Springtime is starting to show certain signs of sticking around for good, but what’s on most baseball fans’ minds is if they will be able to go back to stadiums for good. With the Major League Baseball teams currently in the warm weather of Arizona (Cactus League) or Florida (Grapefruit League) for spring training, Opening Day is just around the corner. What used to be a lively day across the country is now a researching fiasco to see if real people or cardboard cutouts will be in attendance on this great day.
As many have learned through the pandemic, rules and guidelines are changing almost constantly to try and protect the majority of people from COVID-19. However, as April comes creeping in, stadiums across the country are scrambling with local and state officials to try and work out a plan to have fans at any cost. As of right now, there are 25 MLB teams that plan to have fans in some kind of capacity. Of course, this number is subject to change based on conditions surrounding health and safety protocols.
With all that being said, where can fans catch a professional baseball game in-person for the first time in almost 2 years? Most teams’ capacities lie around 20% of the stadium, which then also ranges from the overall capacity a stadium can maintain. Current guidelines have the Colorado Rockies as the team with the highest potential of fans on Opening Day at roughly 21,000 fans (42% Capacity). While most teams reached a number for capacity that suited them, others found themselves fall short of their goal. The Chicago Cubs and Chicago White Sox have sent requests to the Illinois Health Department to seat fans at 30% capacity but were rebutted with a maximum of 20% (just over 8,000 for each stadium).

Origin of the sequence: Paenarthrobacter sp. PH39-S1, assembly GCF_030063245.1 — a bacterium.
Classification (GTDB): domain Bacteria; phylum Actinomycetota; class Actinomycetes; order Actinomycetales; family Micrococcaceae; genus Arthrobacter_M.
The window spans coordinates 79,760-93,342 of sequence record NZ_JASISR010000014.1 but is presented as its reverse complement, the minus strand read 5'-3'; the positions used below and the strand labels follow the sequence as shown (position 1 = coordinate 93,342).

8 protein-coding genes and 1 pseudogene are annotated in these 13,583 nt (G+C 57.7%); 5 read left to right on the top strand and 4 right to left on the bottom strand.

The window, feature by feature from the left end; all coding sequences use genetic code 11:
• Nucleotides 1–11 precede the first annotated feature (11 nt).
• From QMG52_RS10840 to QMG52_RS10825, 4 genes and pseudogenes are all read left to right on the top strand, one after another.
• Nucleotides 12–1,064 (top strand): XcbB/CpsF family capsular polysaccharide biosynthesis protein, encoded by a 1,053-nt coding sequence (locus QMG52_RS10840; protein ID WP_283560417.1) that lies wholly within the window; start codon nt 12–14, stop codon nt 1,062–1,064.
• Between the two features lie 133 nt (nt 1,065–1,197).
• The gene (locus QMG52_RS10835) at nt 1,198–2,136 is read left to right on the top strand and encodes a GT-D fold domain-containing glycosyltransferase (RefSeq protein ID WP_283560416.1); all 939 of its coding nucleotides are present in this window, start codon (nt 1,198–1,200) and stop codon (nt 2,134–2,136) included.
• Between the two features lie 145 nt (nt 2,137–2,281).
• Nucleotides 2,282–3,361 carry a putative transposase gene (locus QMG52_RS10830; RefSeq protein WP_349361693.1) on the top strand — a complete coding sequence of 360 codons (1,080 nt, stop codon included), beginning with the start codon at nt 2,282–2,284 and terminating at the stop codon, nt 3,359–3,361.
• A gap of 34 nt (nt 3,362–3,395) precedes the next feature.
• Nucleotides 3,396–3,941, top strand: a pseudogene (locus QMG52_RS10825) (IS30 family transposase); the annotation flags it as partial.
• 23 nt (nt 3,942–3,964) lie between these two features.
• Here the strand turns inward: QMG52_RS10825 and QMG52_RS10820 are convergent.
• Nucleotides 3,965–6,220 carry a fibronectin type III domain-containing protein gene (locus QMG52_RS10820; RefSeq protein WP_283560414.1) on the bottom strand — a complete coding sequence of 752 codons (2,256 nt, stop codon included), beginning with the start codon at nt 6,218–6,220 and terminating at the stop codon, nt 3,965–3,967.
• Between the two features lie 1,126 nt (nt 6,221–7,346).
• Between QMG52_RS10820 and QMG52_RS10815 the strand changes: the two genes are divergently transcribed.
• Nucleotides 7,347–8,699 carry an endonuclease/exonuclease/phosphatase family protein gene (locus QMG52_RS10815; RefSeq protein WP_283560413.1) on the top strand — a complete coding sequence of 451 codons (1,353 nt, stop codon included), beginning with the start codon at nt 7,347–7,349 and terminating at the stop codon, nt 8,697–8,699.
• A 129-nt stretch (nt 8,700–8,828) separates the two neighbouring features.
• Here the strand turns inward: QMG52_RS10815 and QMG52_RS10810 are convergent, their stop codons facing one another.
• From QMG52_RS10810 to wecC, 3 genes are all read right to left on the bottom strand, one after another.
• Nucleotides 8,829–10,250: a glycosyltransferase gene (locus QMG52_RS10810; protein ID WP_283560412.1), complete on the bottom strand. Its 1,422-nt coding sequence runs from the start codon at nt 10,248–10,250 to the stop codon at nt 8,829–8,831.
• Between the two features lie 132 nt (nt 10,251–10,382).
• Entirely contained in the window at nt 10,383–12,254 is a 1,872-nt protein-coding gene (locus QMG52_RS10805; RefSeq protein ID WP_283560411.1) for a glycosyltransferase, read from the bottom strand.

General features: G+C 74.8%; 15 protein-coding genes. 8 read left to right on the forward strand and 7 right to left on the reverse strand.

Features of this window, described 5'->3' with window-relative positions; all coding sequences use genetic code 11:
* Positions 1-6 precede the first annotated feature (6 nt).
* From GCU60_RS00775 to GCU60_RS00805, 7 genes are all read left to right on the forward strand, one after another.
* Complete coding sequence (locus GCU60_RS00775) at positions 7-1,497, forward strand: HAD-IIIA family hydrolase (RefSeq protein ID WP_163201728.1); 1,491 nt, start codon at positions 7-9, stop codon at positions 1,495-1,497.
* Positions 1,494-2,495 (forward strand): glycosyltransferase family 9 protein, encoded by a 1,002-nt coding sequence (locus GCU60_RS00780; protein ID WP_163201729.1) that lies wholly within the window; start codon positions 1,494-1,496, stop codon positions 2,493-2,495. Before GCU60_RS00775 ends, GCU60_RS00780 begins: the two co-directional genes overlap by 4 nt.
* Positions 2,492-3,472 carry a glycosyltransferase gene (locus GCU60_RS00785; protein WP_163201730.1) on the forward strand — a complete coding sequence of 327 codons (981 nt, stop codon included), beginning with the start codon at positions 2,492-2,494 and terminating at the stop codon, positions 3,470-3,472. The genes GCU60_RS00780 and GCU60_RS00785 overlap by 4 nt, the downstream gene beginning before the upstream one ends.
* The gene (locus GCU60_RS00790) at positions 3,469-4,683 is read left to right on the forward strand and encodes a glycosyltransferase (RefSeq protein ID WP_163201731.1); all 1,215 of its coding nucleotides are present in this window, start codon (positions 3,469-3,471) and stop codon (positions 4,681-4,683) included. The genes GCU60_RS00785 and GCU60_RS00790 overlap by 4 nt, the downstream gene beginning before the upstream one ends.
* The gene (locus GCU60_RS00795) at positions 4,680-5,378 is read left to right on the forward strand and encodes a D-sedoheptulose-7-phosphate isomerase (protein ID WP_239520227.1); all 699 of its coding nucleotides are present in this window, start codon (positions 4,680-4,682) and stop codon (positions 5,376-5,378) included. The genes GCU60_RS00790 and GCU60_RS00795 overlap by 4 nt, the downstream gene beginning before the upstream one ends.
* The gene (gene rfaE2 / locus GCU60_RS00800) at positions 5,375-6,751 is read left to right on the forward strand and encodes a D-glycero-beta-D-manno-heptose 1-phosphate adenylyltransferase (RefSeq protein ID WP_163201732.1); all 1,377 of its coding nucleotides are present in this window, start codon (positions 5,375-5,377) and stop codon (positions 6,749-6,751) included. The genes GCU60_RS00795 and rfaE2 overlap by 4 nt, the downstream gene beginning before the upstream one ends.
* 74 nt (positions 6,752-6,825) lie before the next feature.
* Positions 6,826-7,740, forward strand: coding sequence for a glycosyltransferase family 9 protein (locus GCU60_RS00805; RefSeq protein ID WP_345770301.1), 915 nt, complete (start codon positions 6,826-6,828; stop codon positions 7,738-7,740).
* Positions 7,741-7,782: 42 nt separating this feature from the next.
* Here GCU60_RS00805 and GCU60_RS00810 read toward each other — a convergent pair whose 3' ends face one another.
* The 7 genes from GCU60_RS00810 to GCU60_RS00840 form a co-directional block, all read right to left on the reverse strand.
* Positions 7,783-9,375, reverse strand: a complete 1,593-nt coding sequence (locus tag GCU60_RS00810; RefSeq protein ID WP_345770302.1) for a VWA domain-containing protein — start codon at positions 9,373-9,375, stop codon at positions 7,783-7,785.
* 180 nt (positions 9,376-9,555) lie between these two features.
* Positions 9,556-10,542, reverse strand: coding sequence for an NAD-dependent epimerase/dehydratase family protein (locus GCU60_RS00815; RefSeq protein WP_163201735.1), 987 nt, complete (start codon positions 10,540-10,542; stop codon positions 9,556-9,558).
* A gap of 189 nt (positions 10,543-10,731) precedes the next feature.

As most teams are carrying out capacities, one team will stand alone in the chance to have a truly normal Opening Day. The Texas Rangers have announced they will have plans to allow fans at full capacity at Globe Life Field. This has come after the state recently rolled back all mask mandates and has allowed businesses to operate at 100% capacity. While many questions are still to be answered, the team did announce they will require fans to still wear masks.
As said before, guidelines are subject to change, and hopefully, they will shift in a positive direction. For the local St. Louis Cardinals, the stadium has been granted to hold almost 15,000 fans sitting at about 32% of what Busch Stadium could hold in 2019. Parker Lutz, a senior here at Greenville University, has his eyes set on the first game of the season in the Gateway City. He mentioned that although things are still moving around and getting figured out on the health officials’ and team’s side for selling tickets, “I want to be able to say I was the first person back in Busch Stadium since Corona.” The box office for the Cardinals is currently closed, but Lutz says he is “… checking daily to see if the tickets have gone up on the site”.
Opening Day in the baseball world is a holiday and tradition that has been lost in the world of the pandemic. With things looking to be on the brighter side, teams are more than happy to begin allowing fans back. Not only are financial implications involved for the organization as a whole, but the true spirit of the sport will be returning with the fans.
Media by Noah Casali.